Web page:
Semiconductor giant Micron Technology’s products in Singapore centre around the NAND flash memory chips, made at the North Coast Drive plant, which was expanded in 2019.
The challenges brought by the pandemic has not stopped Micron Technology from ramping up production at its wafer fabrication facilities. 3D NAND flash is a type of flash memory design in which memory cells are stacked vertically in multiple layers, a process that achieves higher densities at a lower cost per bit. The chips are used in devices including smartphones and personal computers, as well as in data centers, an area of intense competition among American and Chinese technology companies. The capacity of NAND chips can be improved by layering more memory cells on top of each other, allowing for larger quantities of data to be stored in less space.
The company said in November 2020 that it has begun mass production of the world’s first 176-layer 3D NAND flash memory, which is the most technologically advanced of its kind globally, at its Singapore fabrication facilities.
To support NAND flash memory growth, Micron Technology announced in February 2021 that it is on track in its hiring of 1,500 people in Singapore over the next few years. These “very high-skilled roles” are for Micron Technology’s expanded wafer fabrication facility and are required to keep up with the demand for chips. Other roles the firm is hiring include those related to product and test engineering. There are also openings in global quality, supply chain and procurement roles, as Singapore is also the base for the firm’s operational headquarters outside the United States. The firm’s expansion in Singapore is in line with the industry’s confidence about the year 2021.
In an interview with The Straits Times, Micron Technology Executive vice-president of global operations Manish Bhatia anticipated the demand for cloud services to continue to be strong, as well as the need for personal computers, laptops and mobile phones, on the back of the move to 5G. The number of 5G phones are expected to grow by 250 percent from 2021.
With 2021 being a watershed moment for electric vehicles, there will also be a strong demand surge for semiconductors in cars. This augurs well for the semiconductor manufacturers like Micron Technology because electric vehicles generally have much higher semiconductor content, and in particular, much higher memory storage.
JTC semiconSpace and enhanced Wafer Fab Parks
To support the growth of the electronics sector, works are currently in progress to complete a 32,000 square metre semiconductor facility in Tampines. The JTC semiconSpace features a vibration-controlled facility with specifications to meet the stringent requirements of semiconductor operations. It offers companies a “quick-start plug-and-play solution”. The first phase was originally due to be completed by 2021, but has been rescheduled to 2022 due to the pandemic.
Other industrial estate developments to look forward to is the refurbishment of JTC Corporation’s four wafer fabrication parks at Pasir Ris, Tampines, Woodlands and North Coast to create more vibrant manufacturing workplaces for Singapore’s future workforce. The enhancements which include adding greenery, rebranded signages, covered walkways and cycling paths connected to the islandwide park connector network, will be rolled out in phases from 2021 to 2025.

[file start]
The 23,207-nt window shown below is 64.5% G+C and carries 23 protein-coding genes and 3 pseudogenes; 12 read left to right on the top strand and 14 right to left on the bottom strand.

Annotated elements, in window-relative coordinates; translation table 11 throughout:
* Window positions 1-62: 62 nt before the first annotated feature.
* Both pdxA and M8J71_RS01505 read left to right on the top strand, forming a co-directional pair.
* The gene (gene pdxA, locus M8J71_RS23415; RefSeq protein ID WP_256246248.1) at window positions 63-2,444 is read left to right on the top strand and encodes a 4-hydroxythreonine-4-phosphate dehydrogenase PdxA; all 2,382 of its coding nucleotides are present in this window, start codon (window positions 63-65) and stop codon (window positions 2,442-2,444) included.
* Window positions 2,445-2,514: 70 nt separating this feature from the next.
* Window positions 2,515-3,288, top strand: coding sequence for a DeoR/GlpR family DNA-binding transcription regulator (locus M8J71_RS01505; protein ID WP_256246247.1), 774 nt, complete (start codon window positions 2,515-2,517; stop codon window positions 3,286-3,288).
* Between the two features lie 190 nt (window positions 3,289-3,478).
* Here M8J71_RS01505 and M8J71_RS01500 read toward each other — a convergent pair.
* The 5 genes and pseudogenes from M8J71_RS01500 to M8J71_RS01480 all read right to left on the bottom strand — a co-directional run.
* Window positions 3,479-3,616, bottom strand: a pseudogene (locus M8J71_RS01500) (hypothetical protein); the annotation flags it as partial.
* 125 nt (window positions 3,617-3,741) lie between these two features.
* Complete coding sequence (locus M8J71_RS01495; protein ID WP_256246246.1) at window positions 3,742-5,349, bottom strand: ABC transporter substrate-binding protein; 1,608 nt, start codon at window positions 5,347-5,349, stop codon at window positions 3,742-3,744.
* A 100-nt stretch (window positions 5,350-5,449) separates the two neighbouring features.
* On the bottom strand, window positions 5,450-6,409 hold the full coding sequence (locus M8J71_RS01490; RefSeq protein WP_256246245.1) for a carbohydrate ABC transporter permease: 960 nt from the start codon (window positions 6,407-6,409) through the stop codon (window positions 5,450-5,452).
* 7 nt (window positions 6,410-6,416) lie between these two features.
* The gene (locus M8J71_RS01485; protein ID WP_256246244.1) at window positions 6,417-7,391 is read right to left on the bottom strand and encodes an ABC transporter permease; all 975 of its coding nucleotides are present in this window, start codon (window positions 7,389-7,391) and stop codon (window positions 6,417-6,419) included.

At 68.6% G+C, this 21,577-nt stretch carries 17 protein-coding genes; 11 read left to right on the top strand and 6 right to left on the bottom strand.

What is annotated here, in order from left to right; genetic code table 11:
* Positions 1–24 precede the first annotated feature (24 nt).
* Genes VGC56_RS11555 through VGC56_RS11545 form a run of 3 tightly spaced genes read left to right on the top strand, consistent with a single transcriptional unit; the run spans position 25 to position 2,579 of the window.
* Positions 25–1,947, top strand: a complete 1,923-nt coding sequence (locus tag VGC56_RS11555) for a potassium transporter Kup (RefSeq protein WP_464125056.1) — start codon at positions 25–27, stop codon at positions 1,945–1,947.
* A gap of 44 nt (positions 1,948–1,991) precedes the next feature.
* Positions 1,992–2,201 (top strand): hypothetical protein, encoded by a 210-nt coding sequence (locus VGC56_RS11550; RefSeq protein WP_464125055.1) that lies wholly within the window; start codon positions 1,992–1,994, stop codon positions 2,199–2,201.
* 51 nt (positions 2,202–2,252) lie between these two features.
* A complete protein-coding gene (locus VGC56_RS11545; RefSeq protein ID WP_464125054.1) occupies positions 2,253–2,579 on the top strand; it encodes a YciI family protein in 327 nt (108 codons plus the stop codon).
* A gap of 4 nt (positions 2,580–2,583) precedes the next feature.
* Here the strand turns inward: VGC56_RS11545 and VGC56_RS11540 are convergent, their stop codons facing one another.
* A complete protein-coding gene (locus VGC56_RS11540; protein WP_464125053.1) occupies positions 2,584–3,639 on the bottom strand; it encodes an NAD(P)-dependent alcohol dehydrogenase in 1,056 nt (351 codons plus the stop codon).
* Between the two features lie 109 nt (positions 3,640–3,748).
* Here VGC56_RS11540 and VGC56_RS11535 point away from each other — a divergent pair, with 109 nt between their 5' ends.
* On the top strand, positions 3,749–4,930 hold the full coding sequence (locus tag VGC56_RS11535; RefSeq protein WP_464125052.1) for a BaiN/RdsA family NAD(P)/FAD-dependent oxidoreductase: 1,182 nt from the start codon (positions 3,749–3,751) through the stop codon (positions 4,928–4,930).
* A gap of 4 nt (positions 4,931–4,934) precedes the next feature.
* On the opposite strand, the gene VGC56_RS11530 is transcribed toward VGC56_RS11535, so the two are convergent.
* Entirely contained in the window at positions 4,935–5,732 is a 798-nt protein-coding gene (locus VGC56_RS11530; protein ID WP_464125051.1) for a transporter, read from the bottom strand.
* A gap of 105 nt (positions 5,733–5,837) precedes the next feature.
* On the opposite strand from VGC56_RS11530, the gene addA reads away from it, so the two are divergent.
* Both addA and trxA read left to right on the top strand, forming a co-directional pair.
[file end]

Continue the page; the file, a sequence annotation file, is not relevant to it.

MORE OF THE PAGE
For other segments of the electronic cluster such as consumer electronics, a report from Statista estimates that revenue in the consumer electronics segment in Singapore will reach US$543 million in 2021; and it is expected to show a Corporate Annual Growth Rate (CAGR) of 8.86 percent, resulting in a projected market volume of US$763 million by 2025. User penetration will be 23.3 percent in 2021 and is expected to hit 30.3 percent by 2025.
Consumer electronics include radios, TV sets, MP3 players, stereo systems and DVD players; hardware derived from the field of communications electronics such as desktop computers, laptops, tablets and smartphones.
With the demand for cloud storage continuing to balloon, devices that are part of the IoT, the impending 5G wireless networks and the prospects of self-driving vehicles are fuelling the growth of data storage centres.
In a Cushman & Wakefield report on Data Centre Global Market Comparison dated 18 November 2020, Singapore was the only Asian city singled out in a top 10 list, dominated by American markets, to be the data centre market of choice.
Singapore’s position is bolstered by the minimal risk of natural disasters compared with other countries, as well as its cloud availability and fibre connectivity. In the ranking, Singapore was deemed free of the risk of floods, earthquakes and hurricanes compared to the other American cities who score well in terms of development pipeline. Singapore’s undersea cables and strong business climate have enabled developers to build data centres in the last few years. With some 249 MW under construction, and with major cloud service providers continuing to favour Singapore in their future expansion plans, the country seems like a good bet for continued data centre growth into the future. For example, Facebook’s first data centre in Asia Pacific is poised to be one of the most advanced and energy efficient data centre facility in the world when it opens in 2022. Singapore scored well in cloud availability and fibre connectivity and is expected to keep ahead of the data centre market.